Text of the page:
A while back, OK, its been a long while back, I posted a find, do you remember this?
Hmm. what it the world would we want with this old thing?
Well, Mr has worked his magic again and now we have this.
So cute, a metal top, casters on the bottom for easy moving around and shelves on top. Anyone would like this for their home. It could be used just about anywhere, too, Bedroom, kitchen, country dining room, etc. Sorry you had to see the background, but I used my Iphone for the picture, it does just about as good as my regular camera.
I lost the USB cord to the Ipod player... (update: I found that one - Thank the Lord) (crazy place tho - hmm, maybe I need to be checked for Alheimer's...)
I lost the SD card for the camera...
I cannot find a USB cord that will fit the camera to download the pictures...
I have looked and looked, but I am trying to leave this in the Lord's hands and hope that I will remember when the time is right. I pray about this and then I snatch it right back and run to another place and start looking there. I have sorta cleaned out a few places in my search, but that is a whole other story.
Maybe the solution is a new camera, the one I have is just a simple point and shoot. But I need want a fancy, dancy camera with one of those long lens that take incredible pictures and then I remember that I am a simple person, those fancy, dancy camera are heavy to lug around, and I need to be content with what I have.
Well, Life on our farm is having a giveaway. This young lady is making a custom made notebook to give away to a lucky - no blessed individual.
This is the second in a series of a fabric rug tutorial. I have to give credit to my friend MZ for showing me how and her aunt RR for showing her. This is a unique method that I have never seen instructions for. It has been passed down by word or mouth for years. Those that have know how, have been generous enough to share the method with us.
If you missed the first part, you may want to catch up by going here:
Picking up from where we left off on my last post, we made strips and we made holes in the ends of the strips.
Now, on the end of two strips, fold them into thirds, then into thirds again, so that you have a very narrow folded end.
Secure this with a safety pin. Safety pins make it easier to go into the holes. I don't know what our grandmothers used, but these work great for me. They do not have to be extra large, but the little gold ones that you use to secure that gap in the front of your blouse will not work. They are going to be used over and over and they just don't have enough umph for me. In fact, the large ones (not the honking ones!) are really good.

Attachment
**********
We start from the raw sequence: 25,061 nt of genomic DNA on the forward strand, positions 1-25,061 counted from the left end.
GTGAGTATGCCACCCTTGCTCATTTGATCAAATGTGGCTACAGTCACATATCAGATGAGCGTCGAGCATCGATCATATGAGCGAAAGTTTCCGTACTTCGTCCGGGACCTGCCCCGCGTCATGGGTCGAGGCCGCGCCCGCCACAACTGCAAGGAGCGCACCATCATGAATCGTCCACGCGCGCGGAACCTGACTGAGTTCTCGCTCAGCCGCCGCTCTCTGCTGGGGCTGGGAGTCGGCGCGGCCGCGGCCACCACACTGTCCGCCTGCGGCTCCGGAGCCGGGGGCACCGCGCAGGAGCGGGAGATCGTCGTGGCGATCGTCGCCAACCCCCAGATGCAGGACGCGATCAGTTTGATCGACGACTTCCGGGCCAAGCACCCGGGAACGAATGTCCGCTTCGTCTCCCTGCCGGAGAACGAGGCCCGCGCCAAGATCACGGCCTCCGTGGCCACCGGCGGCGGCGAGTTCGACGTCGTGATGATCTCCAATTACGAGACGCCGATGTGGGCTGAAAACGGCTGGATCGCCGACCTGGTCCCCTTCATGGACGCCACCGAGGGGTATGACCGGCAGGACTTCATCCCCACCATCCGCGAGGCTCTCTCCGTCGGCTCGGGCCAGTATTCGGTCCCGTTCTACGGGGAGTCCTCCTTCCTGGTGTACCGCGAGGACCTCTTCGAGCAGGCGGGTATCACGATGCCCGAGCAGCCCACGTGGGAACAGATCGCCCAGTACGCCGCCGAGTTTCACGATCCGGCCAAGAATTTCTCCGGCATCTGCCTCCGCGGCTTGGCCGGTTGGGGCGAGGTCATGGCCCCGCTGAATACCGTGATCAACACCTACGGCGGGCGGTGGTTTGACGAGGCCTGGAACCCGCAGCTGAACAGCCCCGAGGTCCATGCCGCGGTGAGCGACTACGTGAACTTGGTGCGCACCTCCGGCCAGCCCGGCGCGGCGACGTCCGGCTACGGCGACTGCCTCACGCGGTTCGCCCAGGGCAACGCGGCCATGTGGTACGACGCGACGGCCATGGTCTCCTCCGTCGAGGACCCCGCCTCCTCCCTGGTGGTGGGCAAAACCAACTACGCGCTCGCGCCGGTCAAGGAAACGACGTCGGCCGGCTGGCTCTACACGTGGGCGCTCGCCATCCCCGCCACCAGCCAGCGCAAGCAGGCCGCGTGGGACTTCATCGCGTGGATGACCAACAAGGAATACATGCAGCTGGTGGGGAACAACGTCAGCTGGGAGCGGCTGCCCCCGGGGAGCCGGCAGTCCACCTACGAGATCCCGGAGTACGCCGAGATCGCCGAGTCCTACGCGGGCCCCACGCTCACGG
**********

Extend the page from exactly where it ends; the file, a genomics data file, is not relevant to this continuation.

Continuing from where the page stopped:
Next, join two strips. This is easier than I will make it sound. Right sides up, on your lap, a table, etc, lay down one strip and put another strip over the top, matching the holes. Just like you are extending the strip.
Take the top strip and find the end with the safety pin, bring it up from the bottom through both holes.
Pull it through until they are joined. If you pull too tight, then you will have the ends come through. Don't do that. Just pull enough that they join. Here is the back (fabric wrong side)
and here is the front.
It will not lay perfect, the side will "roll" out, don't worry...as you work with the strip you can (and this is a personal preference for me, roll the edges to the back, so that they are encased in the knot. Some don't do this and they are perfectly happy with their results.
The middle of the rug is the hardest and this seems like it will never come together (you are saying - when do we start? !) OK, I like to not have the start at the seam of the two strips, so I make one strip a little longer than the other by moving my "center" down just a little, perhaps 4 - 5 inches. Pin it to a surface.
This can be the fabric on your leg (ouch!) or the arm of a chair. Start making knots, tying them the same way, left strip over the right, or the right strip over the left. Be consistant.
Don't draw them real tight. Do several and you will notice that there are holes, you will use these.
When you feel you have enough for the center line of your rug, turn the corner, ( I think I did around 12 knots) working from left to right, by tying about 3 knots into the last hole you did. Now look for the next hole and bringing the fabric strip from the left, the one underneath, wrap it around the one from the top and go up through the hole.
Go to the next hole and repeat -- the one from the bottom goes around the one from on top, bring it up through the hole (it now becomes the one on top). The whole rug is based on this one knot. Now, working along, you will get to the end of the very first knot, (by now, you will have removed the safety pin that is holding the "rug start" to your leg or couch arm) tie about 3 into the end hole. Turning the corner...
Now work one knot at a time around to the other end. Add extra knots into holes as you go around. When your rug gets larger, you will add on the rounded ends, not ususally on the straight sides. This will make an oval rug. There are ways to make round rugs (If you have crocheted, you know how) and also square or rectangular rugs. This one seems to be the easiest.
You are using the fabric from your strips as you tie those knots and your strips are getting shorter, then shorter, etc. When the end you are working with is around 6", remove the safety pin, attatch it to the next color strip you want to use and attatch the strip to the one on the rug using the method outlined above. Now, if you staggered you strips, one will be longer than the other, that is good, so that your joining knots will not be right on top of one another. Continue with your strips until you reach the size you would like for a finished product. This could be a small rug, a chair pad, a placemat, or it could even be a room size rug, your choice.